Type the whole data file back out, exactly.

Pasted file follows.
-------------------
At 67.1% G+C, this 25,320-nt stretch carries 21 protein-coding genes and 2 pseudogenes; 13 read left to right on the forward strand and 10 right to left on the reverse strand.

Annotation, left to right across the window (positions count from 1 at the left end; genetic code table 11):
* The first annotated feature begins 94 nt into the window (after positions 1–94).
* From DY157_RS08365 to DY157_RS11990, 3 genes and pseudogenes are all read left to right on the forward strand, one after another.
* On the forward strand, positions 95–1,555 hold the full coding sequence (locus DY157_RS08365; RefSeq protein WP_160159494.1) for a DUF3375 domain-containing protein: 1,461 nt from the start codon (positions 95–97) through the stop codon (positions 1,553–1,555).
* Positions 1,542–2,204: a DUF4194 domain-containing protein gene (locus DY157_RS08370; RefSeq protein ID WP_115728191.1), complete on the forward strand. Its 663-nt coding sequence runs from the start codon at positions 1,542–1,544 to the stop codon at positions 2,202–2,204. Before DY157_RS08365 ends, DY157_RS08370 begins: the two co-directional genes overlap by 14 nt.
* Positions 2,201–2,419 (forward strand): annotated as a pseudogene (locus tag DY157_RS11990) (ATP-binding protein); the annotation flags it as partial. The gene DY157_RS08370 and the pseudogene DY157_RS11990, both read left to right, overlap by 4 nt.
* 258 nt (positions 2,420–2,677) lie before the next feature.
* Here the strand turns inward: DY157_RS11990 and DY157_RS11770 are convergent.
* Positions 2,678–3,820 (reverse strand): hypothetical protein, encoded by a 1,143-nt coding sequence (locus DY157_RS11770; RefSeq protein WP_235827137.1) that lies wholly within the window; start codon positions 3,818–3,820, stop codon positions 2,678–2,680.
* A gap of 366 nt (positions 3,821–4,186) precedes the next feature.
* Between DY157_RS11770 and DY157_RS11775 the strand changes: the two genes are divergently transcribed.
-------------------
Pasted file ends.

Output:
At 67.1% G+C, this 25,320-nt stretch carries 21 protein-coding genes and 2 pseudogenes; 13 read left to right on the forward strand and 10 right to left on the reverse strand.

Annotation, left to right across the window (positions count from 1 at the left end; genetic code table 11):
* The first annotated feature begins 94 nt into the window (after positions 1–94).
* From DY157_RS08365 to DY157_RS11990, 3 genes and pseudogenes are all read left to right on the forward strand, one after another.
* On the forward strand, positions 95–1,555 hold the full coding sequence (locus DY157_RS08365; RefSeq protein WP_160159494.1) for a DUF3375 domain-containing protein: 1,461 nt from the start codon (positions 95–97) through the stop codon (positions 1,553–1,555).
* Positions 1,542–2,204: a DUF4194 domain-containing protein gene (locus DY157_RS08370; RefSeq protein ID WP_115728191.1), complete on the forward strand. Its 663-nt coding sequence runs from the start codon at positions 1,542–1,544 to the stop codon at positions 2,202–2,204. Before DY157_RS08365 ends, DY157_RS08370 begins: the two co-directional genes overlap by 14 nt.
* Positions 2,201–2,419 (forward strand): annotated as a pseudogene (locus tag DY157_RS11990) (ATP-binding protein); the annotation flags it as partial. The gene DY157_RS08370 and the pseudogene DY157_RS11990, both read left to right, overlap by 4 nt.
* 258 nt (positions 2,420–2,677) lie before the next feature.
* Here the strand turns inward: DY157_RS11990 and DY157_RS11770 are convergent.
* Positions 2,678–3,820 (reverse strand): hypothetical protein, encoded by a 1,143-nt coding sequence (locus DY157_RS11770; RefSeq protein WP_235827137.1) that lies wholly within the window; start codon positions 3,818–3,820, stop codon positions 2,678–2,680.
* A gap of 366 nt (positions 3,821–4,186) precedes the next feature.
* Between DY157_RS11770 and DY157_RS11775 the strand changes: the two genes are divergently transcribed.